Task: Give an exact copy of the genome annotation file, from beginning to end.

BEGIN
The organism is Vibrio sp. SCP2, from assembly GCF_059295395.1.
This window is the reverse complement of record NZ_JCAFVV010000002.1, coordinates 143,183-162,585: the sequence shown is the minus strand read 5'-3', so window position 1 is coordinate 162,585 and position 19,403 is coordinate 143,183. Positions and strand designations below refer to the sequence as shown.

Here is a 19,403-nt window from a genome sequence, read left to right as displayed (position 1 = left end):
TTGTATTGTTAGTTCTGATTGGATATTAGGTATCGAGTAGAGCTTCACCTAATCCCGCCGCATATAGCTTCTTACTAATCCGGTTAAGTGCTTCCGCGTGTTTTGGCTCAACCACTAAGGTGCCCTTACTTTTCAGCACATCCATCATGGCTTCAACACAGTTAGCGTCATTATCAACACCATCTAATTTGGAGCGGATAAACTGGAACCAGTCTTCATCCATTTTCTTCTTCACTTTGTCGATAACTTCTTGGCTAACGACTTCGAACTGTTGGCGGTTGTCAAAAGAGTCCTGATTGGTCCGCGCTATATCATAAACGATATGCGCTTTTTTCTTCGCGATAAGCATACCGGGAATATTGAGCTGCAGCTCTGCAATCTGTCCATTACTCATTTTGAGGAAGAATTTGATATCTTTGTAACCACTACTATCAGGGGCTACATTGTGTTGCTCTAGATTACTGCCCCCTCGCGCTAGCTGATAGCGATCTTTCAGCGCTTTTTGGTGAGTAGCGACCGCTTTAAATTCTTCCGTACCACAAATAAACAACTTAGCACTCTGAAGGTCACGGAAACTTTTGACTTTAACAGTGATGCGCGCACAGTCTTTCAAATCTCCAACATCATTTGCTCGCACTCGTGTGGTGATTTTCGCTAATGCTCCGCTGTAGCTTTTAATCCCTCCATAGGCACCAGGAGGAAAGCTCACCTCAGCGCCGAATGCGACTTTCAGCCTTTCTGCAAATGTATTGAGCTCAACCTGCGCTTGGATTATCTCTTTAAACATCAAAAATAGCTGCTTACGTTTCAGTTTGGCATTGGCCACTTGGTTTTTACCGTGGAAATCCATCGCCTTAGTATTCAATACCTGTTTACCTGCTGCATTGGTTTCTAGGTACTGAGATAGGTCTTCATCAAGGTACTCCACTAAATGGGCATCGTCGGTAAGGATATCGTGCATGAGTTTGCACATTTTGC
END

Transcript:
The organism is Vibrio sp. SCP2, from assembly GCF_059295395.1.
This window is the reverse complement of record NZ_JCAFVV010000002.1, coordinates 143,183-162,585: the sequence shown is the minus strand read 5'-3', so window position 1 is coordinate 162,585 and position 19,403 is coordinate 143,183. Positions and strand designations below refer to the sequence as shown.

Here is a 19,403-nt window from a genome sequence, read left to right as displayed (position 1 = left end):
TTGTATTGTTAGTTCTGATTGGATATTAGGTATCGAGTAGAGCTTCACCTAATCCCGCCGCATATAGCTTCTTACTAATCCGGTTAAGTGCTTCCGCGTGTTTTGGCTCAACCACTAAGGTGCCCTTACTTTTCAGCACATCCATCATGGCTTCAACACAGTTAGCGTCATTATCAACACCATCTAATTTGGAGCGGATAAACTGGAACCAGTCTTCATCCATTTTCTTCTTCACTTTGTCGATAACTTCTTGGCTAACGACTTCGAACTGTTGGCGGTTGTCAAAAGAGTCCTGATTGGTCCGCGCTATATCATAAACGATATGCGCTTTTTTCTTCGCGATAAGCATACCGGGAATATTGAGCTGCAGCTCTGCAATCTGTCCATTACTCATTTTGAGGAAGAATTTGATATCTTTGTAACCACTACTATCAGGGGCTACATTGTGTTGCTCTAGATTACTGCCCCCTCGCGCTAGCTGATAGCGATCTTTCAGCGCTTTTTGGTGAGTAGCGACCGCTTTAAATTCTTCCGTACCACAAATAAACAACTTAGCACTCTGAAGGTCACGGAAACTTTTGACTTTAACAGTGATGCGCGCACAGTCTTTCAAATCTCCAACATCATTTGCTCGCACTCGTGTGGTGATTTTCGCTAATGCTCCGCTGTAGCTTTTAATCCCTCCATAGGCACCAGGAGGAAAGCTCACCTCAGCGCCGAATGCGACTTTCAGCCTTTCTGCAAATGTATTGAGCTCAACCTGCGCTTGGATTATCTCTTTAAACATCAAAAATAGCTGCTTACGTTTCAGTTTGGCATTGGCCACTTGGTTTTTACCGTGGAAATCCATCGCCTTAGTATTCAATACCTGTTTACCTGCTGCATTGGTTTCTAGGTACTGAGATAGGTCTTCATCAAGGTACTCCACTAAATGGGCATCGTCGGTAAGGATATCGTGCATGAGTTTGCACATTTTGC